It’s not at all fair, right, or appropriate that people should have to live in fear of systems that are supposed to offer equal protection. Unless and until policies and practices protect everyone equally, people do not have true justice or safety.

At the same time, precisely because these situations pose such risk to someone who may be isolated and on their own, with no one else there to protect them or with power to protect them, it’s all the more important to know what IS in our power to do – and feel prepared to do it.

Discussing risks and strategies is important - and, talking doesn’t build skills.

Adults often have clear ideas of what they want kids in their care to know or do to be as safe as possible in situations where their rights may be violated and people in positions of authority may not be using their power safely. Most adults are very comfortable discussing and explaining what they want kids to do. For example:

An adult concerned about youth knowing their rights with police might explain the importance of knowing phrases like, “I do not consent to a search,” and “Am I free to go?” They might discuss the importance of tone of voice, of keeping hands open and visible, and many other details they want young people to remember.

An adult concerned about youth knowing their rights with immigration agents might explain the importance of specific phrases like, “Do you have a warrant?” and “I choose to remain silent.” They might discuss the importance of being able to identify an authentic warrant, of knowing which documents must be produced upon request, or not opening the door and inviting people into the home – among many other details they want young people to remember.

An adult concerned about youth knowing their rights at school regarding religious identity might explain many topics, including that youth have the right to wear religious clothing and to speak to others about their religion as long as it is not done in a disruptive manner. They might also discuss the importance of putting safety first when they are experiencing bullying – or options in situations where adults are misusing power, such as preventing students from having ‘release time’ to attend religious services.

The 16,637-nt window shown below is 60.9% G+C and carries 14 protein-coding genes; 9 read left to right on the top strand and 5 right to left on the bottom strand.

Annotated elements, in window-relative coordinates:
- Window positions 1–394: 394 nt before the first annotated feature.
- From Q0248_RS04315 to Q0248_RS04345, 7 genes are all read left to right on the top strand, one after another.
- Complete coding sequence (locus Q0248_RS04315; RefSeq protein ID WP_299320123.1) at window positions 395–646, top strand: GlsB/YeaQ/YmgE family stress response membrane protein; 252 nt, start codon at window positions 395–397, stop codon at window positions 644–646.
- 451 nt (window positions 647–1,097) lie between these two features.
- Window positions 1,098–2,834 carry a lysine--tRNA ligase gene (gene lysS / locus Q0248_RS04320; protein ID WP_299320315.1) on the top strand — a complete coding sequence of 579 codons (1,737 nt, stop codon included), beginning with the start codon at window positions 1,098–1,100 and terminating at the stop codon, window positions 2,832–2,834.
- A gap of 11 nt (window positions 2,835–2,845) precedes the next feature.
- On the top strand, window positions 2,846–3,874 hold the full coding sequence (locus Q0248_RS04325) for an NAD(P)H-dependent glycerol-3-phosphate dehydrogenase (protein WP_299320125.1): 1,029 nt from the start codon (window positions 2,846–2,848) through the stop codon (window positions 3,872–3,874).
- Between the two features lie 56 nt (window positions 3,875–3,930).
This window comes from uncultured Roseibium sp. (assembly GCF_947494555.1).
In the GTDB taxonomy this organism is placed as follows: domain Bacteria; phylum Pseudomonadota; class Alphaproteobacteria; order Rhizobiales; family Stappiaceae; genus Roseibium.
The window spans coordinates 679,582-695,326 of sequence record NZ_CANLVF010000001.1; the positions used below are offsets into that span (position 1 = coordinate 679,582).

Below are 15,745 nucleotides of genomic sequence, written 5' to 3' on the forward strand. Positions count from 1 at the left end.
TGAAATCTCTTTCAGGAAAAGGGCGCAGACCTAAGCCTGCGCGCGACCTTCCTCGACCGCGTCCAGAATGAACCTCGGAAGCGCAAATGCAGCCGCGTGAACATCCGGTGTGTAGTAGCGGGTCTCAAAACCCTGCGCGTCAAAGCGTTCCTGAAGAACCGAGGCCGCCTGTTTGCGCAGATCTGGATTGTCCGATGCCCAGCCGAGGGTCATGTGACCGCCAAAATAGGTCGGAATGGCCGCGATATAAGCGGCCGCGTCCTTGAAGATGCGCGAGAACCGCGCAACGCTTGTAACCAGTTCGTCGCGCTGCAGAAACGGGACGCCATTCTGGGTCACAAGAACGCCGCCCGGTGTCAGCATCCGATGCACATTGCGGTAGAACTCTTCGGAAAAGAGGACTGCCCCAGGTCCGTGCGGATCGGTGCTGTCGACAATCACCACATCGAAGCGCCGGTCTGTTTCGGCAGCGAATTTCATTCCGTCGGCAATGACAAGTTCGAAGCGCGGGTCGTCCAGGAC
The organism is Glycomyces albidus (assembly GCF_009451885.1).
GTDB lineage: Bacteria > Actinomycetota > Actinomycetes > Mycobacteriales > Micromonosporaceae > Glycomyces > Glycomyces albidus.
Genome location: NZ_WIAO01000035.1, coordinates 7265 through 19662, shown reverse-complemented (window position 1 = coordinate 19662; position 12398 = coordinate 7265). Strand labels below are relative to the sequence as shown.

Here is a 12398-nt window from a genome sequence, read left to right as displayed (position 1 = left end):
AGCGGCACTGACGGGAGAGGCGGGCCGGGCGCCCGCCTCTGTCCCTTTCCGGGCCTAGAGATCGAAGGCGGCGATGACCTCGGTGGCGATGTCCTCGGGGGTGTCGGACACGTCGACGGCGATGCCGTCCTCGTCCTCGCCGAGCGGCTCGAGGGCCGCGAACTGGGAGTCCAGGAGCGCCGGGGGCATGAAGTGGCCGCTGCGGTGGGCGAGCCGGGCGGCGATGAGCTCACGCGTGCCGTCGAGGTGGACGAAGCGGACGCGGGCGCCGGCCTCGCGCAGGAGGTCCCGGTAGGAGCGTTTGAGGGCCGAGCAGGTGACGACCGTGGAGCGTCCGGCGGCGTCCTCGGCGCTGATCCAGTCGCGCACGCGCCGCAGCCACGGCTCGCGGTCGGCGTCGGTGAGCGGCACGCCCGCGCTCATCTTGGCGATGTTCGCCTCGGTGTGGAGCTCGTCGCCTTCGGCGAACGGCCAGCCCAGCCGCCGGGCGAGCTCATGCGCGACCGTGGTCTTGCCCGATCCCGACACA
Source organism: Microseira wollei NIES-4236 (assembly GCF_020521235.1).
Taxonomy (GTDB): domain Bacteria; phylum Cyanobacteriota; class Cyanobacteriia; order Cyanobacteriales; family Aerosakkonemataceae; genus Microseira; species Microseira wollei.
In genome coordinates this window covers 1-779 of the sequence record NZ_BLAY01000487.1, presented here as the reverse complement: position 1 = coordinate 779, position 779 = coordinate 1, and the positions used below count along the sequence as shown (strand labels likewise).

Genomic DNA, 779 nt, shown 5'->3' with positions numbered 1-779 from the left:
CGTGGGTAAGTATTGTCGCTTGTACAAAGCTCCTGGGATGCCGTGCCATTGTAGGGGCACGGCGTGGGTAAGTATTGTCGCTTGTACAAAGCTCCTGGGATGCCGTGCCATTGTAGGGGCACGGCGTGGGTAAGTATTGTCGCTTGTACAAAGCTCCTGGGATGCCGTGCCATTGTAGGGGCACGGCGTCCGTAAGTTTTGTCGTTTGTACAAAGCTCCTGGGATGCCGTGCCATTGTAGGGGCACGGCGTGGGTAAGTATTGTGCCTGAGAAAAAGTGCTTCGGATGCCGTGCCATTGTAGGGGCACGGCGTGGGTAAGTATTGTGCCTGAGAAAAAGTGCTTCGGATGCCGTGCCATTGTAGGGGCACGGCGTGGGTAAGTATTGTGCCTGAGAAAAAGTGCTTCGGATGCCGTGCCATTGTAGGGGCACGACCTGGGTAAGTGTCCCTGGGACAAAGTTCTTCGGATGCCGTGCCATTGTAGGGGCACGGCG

An adult concerned about youth who are LGBTQ+ knowing their rights at school might explain many concepts including the importance of reporting harassment to a principal or counselor. They might explain that school officials do not have the right to threaten to “out” students – or to tell them that they have to change how they dress or act in order to address the harassment.

In all of these conversations, discussing information can build understanding, but it does not build skills. In addition, talking without practicing can build fear and anxiety – and using the skills we already DO have is harder when we’re overwhelmed with fear or anxiety.

People in safety situations are more likely to do what they practiced.

Practice builds skills. Positive, solutions-based practice is also more likely to build confidence while reducing fear.

Practice can also make it easier to take action in the moment, even when we are feeling scared, angry, or upset. In dangerous situations, it’s normal to be exploded with feelings like fear or anger. This can make it hard to think clearly – and more likely that we will make choices we’re unhappy about later.